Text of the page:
Regardless of your company's size, a website and blog will help boost your online presence.
Your website itself is meant to show prospective customers what it is that you're selling. It should include both an 'About' and 'Contact' page at the very least. You may want to include a 'Fee Schedule' page as well, because this will alert prospective clients to the prices that you charge for your services or products.
On your blog, this is your chance to shine. It's your opportunity to connect with both existing and prospective customers on a personal level. It's your choice as to what you blog about, but remember, it's all about being personable.
If you make a posting that connects (most likely through your blog posting's title) on a personal level with your readers, you are likely to catch their attention, and regardless of whether or not you actually make a sale, an increase in blog post views will boost your ranking on search engine results pages, which will increase traffic to your site.
Did you know that if your website or blog lands a #1 ranking on Google, you'll likely enjoy a 32.5% traffic share? In fact, according to Jessica Lee with Search Engine Watch, "the top listing in Google's organic search results receives 33 percent of the traffic."
That statistic is quite powerful!
The question that you should be asking yourself is, "What should you be blogging about to connect with your customers on a personal level?"
My website and blog are proof that it's my personal blog postings that are drawing the most traffic. In fact, my latest post, It's a Shame When Writers Throw Hissy Fits attracted nearly 200 views within the first 45 minutes of posting it.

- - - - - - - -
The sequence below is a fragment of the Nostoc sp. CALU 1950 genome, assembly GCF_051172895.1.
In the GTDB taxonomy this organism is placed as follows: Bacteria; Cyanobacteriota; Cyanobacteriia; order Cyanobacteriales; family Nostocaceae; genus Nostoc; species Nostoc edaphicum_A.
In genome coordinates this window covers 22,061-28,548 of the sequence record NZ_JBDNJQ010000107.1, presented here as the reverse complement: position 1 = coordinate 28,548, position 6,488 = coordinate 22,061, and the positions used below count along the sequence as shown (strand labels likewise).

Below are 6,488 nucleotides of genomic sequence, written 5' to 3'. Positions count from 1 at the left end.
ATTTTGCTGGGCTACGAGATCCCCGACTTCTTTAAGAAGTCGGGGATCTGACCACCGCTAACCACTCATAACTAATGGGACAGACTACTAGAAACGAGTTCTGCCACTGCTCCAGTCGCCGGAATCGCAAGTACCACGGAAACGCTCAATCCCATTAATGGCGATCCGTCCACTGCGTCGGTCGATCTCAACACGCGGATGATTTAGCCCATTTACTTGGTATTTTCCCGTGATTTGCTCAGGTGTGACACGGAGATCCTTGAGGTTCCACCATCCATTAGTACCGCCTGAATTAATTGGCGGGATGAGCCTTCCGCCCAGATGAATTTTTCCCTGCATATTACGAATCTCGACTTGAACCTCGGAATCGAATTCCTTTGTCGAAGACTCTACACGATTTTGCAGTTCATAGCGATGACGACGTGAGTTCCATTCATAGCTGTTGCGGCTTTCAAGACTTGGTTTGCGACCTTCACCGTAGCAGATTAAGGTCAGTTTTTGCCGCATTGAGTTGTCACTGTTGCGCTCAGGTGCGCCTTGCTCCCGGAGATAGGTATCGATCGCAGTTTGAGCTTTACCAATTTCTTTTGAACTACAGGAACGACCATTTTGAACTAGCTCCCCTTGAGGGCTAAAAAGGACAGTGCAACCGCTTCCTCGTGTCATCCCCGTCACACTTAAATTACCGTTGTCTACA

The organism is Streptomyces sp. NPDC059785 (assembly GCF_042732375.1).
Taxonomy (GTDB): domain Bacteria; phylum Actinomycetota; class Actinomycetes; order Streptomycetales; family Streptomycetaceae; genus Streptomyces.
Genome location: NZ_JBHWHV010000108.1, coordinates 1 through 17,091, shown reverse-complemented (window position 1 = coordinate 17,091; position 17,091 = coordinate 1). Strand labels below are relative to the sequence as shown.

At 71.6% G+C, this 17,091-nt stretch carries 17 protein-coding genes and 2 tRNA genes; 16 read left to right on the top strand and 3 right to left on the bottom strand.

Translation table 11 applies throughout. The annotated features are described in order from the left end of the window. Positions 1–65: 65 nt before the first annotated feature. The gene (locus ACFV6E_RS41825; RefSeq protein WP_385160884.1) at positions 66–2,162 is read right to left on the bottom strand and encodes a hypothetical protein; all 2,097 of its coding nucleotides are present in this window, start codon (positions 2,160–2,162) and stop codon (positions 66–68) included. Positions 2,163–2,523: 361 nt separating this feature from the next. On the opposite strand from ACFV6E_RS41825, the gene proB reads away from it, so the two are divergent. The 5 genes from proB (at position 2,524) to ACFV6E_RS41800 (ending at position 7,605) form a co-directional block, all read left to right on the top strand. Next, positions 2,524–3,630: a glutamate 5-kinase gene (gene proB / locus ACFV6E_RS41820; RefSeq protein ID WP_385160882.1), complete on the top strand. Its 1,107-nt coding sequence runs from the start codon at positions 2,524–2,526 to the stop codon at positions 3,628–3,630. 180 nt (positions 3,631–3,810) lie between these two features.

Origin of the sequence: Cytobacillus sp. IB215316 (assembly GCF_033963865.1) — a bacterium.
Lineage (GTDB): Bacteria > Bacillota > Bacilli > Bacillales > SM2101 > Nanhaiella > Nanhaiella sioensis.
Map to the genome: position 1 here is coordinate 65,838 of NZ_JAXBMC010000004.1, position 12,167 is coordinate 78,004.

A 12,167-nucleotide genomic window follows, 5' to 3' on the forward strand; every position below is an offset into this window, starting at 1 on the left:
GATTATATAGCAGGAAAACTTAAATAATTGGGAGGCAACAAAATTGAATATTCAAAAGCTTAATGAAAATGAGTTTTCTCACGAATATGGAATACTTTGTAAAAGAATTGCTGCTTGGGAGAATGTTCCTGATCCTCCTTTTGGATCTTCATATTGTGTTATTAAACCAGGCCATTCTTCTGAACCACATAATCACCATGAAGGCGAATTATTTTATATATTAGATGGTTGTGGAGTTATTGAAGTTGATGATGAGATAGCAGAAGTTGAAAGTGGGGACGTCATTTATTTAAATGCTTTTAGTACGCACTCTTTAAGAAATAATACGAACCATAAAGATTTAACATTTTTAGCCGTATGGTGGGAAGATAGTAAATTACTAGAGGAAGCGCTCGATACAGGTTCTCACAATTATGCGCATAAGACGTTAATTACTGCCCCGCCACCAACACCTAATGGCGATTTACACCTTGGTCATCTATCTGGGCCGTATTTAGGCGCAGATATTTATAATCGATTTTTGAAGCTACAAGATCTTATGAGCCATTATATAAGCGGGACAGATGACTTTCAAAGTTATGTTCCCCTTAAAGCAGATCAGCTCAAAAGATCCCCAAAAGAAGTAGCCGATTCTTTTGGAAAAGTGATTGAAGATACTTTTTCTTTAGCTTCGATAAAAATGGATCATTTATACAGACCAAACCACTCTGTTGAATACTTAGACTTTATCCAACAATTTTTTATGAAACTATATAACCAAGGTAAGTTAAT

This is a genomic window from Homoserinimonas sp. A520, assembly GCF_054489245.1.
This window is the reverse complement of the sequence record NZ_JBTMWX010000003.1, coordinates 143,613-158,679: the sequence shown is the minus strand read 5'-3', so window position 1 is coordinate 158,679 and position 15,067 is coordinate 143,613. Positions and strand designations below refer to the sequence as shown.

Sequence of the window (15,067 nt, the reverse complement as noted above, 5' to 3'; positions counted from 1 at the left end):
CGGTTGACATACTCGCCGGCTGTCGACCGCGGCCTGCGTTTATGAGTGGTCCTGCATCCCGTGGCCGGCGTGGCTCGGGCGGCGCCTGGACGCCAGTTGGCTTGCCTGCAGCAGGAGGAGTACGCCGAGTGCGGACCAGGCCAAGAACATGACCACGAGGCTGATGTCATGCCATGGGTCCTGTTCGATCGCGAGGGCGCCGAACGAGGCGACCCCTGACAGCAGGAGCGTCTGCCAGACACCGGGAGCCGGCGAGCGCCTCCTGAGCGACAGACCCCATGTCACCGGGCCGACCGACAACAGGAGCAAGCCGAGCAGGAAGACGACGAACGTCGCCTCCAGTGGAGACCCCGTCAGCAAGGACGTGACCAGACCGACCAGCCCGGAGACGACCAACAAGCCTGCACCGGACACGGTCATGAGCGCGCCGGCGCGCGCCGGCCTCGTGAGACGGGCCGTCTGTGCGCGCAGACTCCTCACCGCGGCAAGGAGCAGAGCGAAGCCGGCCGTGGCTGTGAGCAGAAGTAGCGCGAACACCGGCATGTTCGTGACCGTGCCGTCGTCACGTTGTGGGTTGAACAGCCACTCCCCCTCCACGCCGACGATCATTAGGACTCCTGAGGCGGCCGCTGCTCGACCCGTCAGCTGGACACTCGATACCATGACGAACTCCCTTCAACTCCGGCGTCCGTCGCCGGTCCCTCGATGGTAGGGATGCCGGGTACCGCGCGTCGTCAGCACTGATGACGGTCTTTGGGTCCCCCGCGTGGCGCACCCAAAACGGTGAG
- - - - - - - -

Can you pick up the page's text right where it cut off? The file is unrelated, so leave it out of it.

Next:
For a small-town copywriter who's only had a website for about a month, this is a lot of views. And best of all, I attracted two new leads who are wanting me to create content for them.
You must remember that when creating blog postings that truly relate to real-life situations, you will likely strike a nerve with some people.
Being personable means stating your opinion on certain topics, and as we all know, opinions are opinions; they don't represent what everyone else thinks or believes. They simply represent what you and your company believe in, and there's nothing wrong with stating your opinion.
Being that my blog posting mentioned earlier, as well as my blog posting Dealing with annoying co-workers...," have attracted so much traffic, this must mean that people can relate to this topic.
My overall point of this posting is to make you aware that personable postings will attract Internet surfers to your site, and this will likely lead to an increase in your profit levels.
Start thinking outside the box. Start thinking about things that truly relate to your targeted audience. Once you start thinking about these things, start blogging about them.
If you don't have a blog, you really need to start one. And if you don't know how to create content yourself, that's perfectly OK. There are thousands of writers just like me who are willing to help you with your content needs.
If you think a content creator could help lessen the stress that you endure as a marketing manager, feel free to contact me. I'm here to meet all of your content marketing management needs.